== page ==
We have now set foot at one of the locations which will be a huge part of Anzac Day, the Digger Memorial, Bullecourt.
We set off early this morning to the town, not far from Amiens, for the official rehearsal.
Travelling on the bus, we were further exposed to the beauty of the region, with its lush terrain and beautiful buildings, of course, complete with the Australian flags.
It’s difficult to think that 100 years ago this part of the world was destroyed by war.
The Digger Memorial commemorates the lives lost in WW1, while honouring the bravery of our Australian soldiers during the two Battles of Bullecourt.
To explain briefly, in 1918, Germany had taken Bullecourt, and Australia needed to drive them out. To do this, they decided to go in with infantry and tanks and not artillery (it was the first time they’d used tanks – on this occasion, they were supplied by the British). The Aussies’ efforts in the first battle failed; the Australian troops were driven back to where they had started, with 3,000 men killed. Three weeks later, Australia tried again, this time, with artillery support (with no tanks). By 17 April, Germany had admitted defeat in Bullecourt.
(More info here…or just ask our resident historian for the trip, chorister Andy).
Walking from the town hall, we met at the Digger Memorial where the Australian Air Force Band, catafalque party, and representatives from the Department of Veterans’ Affairs were getting ready to begin rehearsals to ensure a smooth running of events on Anzac Day.
It was a great chance for us to rehearse our repertoire for this service, Amazing Grace, La Marseilles (the French National Anthem) and Advance Australia Fair with the band, while meeting their soloist and the musicians.
Between rehearsing, choristers Kerry, Yazmin and Jessica were interviewed by Channel 7 News journalist Chris Reason (with a possible feature on Saturday night’s programme). It was a great opportunity for them to talk about their ancestors who fought in the Somme, and the importance of Anzac Day.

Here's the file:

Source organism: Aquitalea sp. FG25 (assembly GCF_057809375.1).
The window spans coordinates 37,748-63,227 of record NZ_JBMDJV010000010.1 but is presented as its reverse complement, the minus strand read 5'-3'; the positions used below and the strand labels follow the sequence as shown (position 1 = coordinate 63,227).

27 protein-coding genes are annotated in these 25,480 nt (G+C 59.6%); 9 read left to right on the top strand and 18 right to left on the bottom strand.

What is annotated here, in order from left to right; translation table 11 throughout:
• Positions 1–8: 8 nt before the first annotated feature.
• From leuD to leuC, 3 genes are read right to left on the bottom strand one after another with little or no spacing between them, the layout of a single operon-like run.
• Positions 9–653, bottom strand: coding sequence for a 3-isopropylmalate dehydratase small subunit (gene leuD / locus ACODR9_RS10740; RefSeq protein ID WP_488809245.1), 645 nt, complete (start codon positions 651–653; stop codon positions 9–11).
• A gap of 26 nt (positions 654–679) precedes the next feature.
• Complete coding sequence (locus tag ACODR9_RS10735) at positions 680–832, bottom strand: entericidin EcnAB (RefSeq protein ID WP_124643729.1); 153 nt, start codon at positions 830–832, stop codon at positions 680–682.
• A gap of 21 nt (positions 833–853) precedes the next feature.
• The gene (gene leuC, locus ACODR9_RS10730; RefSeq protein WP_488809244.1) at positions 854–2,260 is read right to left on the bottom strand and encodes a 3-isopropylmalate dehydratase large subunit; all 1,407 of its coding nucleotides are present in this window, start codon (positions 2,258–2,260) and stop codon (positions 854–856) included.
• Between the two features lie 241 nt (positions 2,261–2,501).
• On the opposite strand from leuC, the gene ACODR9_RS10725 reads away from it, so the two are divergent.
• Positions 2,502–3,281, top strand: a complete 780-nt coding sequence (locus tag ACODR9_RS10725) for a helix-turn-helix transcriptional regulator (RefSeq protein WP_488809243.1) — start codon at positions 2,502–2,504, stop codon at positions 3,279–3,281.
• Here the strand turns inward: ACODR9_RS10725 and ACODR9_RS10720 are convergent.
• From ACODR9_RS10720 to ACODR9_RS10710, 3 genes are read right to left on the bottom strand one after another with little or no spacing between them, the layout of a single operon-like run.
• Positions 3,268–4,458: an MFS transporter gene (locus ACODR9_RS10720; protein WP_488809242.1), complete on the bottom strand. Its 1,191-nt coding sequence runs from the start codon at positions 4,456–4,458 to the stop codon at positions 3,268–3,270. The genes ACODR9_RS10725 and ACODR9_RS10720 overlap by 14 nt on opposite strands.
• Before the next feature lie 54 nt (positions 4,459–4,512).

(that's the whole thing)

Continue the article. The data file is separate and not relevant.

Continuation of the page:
Overall it was a successful morning and we left feeling confident for next week, while being able to absorb the solemnity of the setting.
Next stop was lunch in Péronne, before exploring the Museum of the Great War. The museum features a section dedicated to Australia’s efforts. This was highlighted by the Australian troops liberating the town from German occupation on September 1918 (more here).
From historic photos of the Anzacs, to the marketing used to recruit Australians to enlist, the museum was incredibly interesting detailing how WW1 began, and how it ended, with fascinating stories in between.
We then drove back to Amiens and straight to a rehearsal for tomorrow night’s (Friday’s) Grand Anzac Concert with various local musicians and choirs, as part of Australia Week.
The concert will be at northern Europe’s largest cathedral, La cathédrale Notre–Dame d’Amiens. Having visited Notre Dame, Paris, we were surprised at how impressively huge, and architecturally amazing this cathedral in Amiens is. It is possibly even more impressive than Paris’.
One of the songs we rehearsed was Earth Song, a beautiful a cappella piece, signifying the importance of music. Here’s a snippet from rehearsal…oh and the church may be built for awesome acoustics, but not so much for warmth!
It has been a huge day, with tomorrow set to be even more action-packed! It will include a rehearsal at the Australian National Memorial, Villers-Bretonneux, and conclude with the Grand Anzac Concert.
We’ll let you know how we go!
(Stay up to date with Voices of Birralee’s Anzac Commitment via ‘Friends of Birralee’s Anzac Centenary Tours‘ group).
(And on another note, thank you to all the choristers and tour manager, Sue for taking great photos for this blog, with a special mention to one of our ‘accompanying people’, Tim Morel who has shared a number of the pics and videos over the last few days!)